Concerned citizens, both for and against Barrett’s confirmation, had to stay outside the Capitol. On the third day of the hearing, a group of young women with Students for Life toted signs in front of the Supreme Court building in support of Barrett. They said they see her nomination as a pro-life success story: She and husband Jesse show that having children doesn’t stand in the way of a woman achieving professional success. 

California resident John Bjornstad told me he opposed Barrett’s confirmation because of two words: “Merrick Garland.” Republicans moving in an election year to confirm Trump’s nominee when they had refused even to meet with President Barack Obama’s replacement for the late Justice Antonin Scalia’s seat in 2016 convinced Bjornstad that “hypocrisy will be the legacy of the GOP.”

Drew Angerer/Getty Images

(Drew Angerer/Getty Images)

On the last day of Barrett’s hearing, as with Kavanaugh’s hearing, the committee heard witnesses. Both Kavanaugh and Barrett received a “well qualified” rating from representatives from the American Bar Association. Republicans lined up witnesses who spoke personally to the nominee’s character and qualifications. Democrats lined up witnesses who said Barrett’s confirmation threatened certain causes, such as the Affordable Care Act or abortion.

Some pro-Barrett witnesses argued against the notion that her conservative worldview or Roman Catholic faith would make her rule according to one political party’s preferences. University of Virginia law professor Saikrishna Prakash in his statement said that both political parties should expect Barrett’s rulings to disappoint them at times: “She will reach results that some of us will criticize, maybe even disdain. We have seen this before, and we will see it again.”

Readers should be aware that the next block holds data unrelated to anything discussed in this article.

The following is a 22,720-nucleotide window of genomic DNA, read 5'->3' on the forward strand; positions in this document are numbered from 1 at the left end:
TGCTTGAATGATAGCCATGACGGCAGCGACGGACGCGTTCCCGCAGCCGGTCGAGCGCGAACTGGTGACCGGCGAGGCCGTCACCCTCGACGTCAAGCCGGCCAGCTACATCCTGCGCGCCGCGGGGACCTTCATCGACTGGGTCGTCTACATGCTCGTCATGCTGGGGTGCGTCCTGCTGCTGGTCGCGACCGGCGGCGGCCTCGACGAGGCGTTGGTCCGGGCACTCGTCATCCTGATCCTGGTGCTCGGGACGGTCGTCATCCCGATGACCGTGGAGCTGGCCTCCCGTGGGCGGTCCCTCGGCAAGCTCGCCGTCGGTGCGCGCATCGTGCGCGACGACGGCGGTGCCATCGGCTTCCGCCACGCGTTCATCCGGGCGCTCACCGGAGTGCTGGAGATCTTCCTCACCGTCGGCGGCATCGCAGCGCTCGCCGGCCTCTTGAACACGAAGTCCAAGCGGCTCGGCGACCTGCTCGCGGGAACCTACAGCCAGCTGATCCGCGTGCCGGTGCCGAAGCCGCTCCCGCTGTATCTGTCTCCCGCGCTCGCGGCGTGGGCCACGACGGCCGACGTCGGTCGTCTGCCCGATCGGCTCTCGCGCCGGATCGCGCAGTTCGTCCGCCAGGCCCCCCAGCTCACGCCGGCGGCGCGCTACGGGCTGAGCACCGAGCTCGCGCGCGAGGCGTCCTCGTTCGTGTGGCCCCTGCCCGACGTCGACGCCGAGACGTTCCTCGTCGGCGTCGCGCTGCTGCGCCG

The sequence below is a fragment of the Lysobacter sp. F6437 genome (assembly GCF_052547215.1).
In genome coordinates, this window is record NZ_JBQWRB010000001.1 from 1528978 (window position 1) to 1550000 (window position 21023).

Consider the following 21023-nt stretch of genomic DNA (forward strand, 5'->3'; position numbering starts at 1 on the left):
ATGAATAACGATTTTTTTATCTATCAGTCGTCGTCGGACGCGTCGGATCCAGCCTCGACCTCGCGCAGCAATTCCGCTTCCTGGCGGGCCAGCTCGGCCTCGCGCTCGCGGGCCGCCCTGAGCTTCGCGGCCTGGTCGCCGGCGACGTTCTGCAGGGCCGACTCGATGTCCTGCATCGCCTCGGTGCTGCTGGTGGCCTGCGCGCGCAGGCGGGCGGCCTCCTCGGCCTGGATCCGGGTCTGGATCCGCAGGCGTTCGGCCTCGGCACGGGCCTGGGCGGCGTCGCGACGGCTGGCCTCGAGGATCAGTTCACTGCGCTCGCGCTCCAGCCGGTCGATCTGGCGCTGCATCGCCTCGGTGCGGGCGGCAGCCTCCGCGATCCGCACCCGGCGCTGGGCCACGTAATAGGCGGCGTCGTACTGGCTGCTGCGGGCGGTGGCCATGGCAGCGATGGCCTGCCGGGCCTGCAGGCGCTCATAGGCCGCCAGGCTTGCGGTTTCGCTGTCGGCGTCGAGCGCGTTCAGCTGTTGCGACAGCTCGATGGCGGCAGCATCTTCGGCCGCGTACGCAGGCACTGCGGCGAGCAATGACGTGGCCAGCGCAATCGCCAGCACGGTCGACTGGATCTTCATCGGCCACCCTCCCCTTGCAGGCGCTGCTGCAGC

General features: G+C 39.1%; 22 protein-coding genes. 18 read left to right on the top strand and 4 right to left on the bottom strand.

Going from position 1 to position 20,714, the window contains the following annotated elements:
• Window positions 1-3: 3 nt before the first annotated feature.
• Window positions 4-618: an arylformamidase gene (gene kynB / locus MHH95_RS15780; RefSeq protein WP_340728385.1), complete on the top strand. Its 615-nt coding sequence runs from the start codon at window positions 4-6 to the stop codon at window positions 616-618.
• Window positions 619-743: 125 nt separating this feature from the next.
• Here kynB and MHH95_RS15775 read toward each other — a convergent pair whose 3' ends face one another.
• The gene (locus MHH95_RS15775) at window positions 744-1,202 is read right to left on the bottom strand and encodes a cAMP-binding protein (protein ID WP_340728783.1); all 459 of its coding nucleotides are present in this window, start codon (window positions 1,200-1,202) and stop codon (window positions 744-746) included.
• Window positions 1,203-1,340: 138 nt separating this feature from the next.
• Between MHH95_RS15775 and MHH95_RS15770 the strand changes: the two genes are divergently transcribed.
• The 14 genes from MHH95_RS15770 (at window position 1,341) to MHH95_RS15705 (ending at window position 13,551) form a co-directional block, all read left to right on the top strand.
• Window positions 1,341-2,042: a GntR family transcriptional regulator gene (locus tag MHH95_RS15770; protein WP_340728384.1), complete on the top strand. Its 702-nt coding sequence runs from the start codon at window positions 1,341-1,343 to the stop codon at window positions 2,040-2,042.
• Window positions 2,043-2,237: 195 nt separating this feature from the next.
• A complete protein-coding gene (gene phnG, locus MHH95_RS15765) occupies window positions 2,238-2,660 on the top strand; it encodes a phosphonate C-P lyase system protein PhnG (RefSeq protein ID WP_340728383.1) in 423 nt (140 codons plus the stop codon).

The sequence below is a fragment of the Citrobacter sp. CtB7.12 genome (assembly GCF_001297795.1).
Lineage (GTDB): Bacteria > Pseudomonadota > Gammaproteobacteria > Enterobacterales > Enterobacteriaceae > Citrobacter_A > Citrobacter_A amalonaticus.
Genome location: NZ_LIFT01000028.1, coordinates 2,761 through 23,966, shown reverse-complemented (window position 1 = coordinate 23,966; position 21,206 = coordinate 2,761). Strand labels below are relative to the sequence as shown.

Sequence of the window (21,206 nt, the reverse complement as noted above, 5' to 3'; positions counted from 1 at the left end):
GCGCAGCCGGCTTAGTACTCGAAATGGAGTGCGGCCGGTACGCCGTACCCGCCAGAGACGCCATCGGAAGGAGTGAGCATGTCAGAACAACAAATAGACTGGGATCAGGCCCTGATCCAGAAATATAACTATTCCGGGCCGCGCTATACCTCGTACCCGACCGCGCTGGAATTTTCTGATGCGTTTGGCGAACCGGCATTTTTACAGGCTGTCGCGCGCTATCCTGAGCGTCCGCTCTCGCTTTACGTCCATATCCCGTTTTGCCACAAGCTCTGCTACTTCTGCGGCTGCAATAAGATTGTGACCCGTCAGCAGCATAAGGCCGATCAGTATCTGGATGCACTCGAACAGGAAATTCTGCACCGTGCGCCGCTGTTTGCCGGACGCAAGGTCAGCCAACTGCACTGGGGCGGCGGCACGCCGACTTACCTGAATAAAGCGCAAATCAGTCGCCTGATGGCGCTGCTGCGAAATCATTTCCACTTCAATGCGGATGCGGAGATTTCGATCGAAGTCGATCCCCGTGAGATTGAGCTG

The vacancy that Kavanaugh ultimately filled fell on a midterm election year, but no October surprise overtook the headlines about the hearing itself. But as Barrett’s hearing neared its end, a potential October surprise directed at Democratic presidential candidate Joe Biden surfaced, then was quickly stifled.

On Oct. 14, the New York Post published a story claiming Biden’s son Hunter attempted to involve his father in his business dealings with Chinese and Ukrainian corporations. The Biden campaign denied any meeting occured between then–Vice President Joe Biden and a Ukrainian gas company executive.

The Post based the story on emails from an abandoned hard drive obtained by President Donald Trump’s personal lawyer, Rudy Giuliani. 

Twitter and Facebook initially halted shares of the story on their platforms. Twitter said the report violated its “hacked materials policy,” and Facebook cast doubt on the article’s veracity. Their actions inflamed Republican lawmakers, who accused the social media giants of censorship. The Senate Judiciary Committee voted Thursday to allow Graham to subpoena Twitter CEO Jack Dorsey.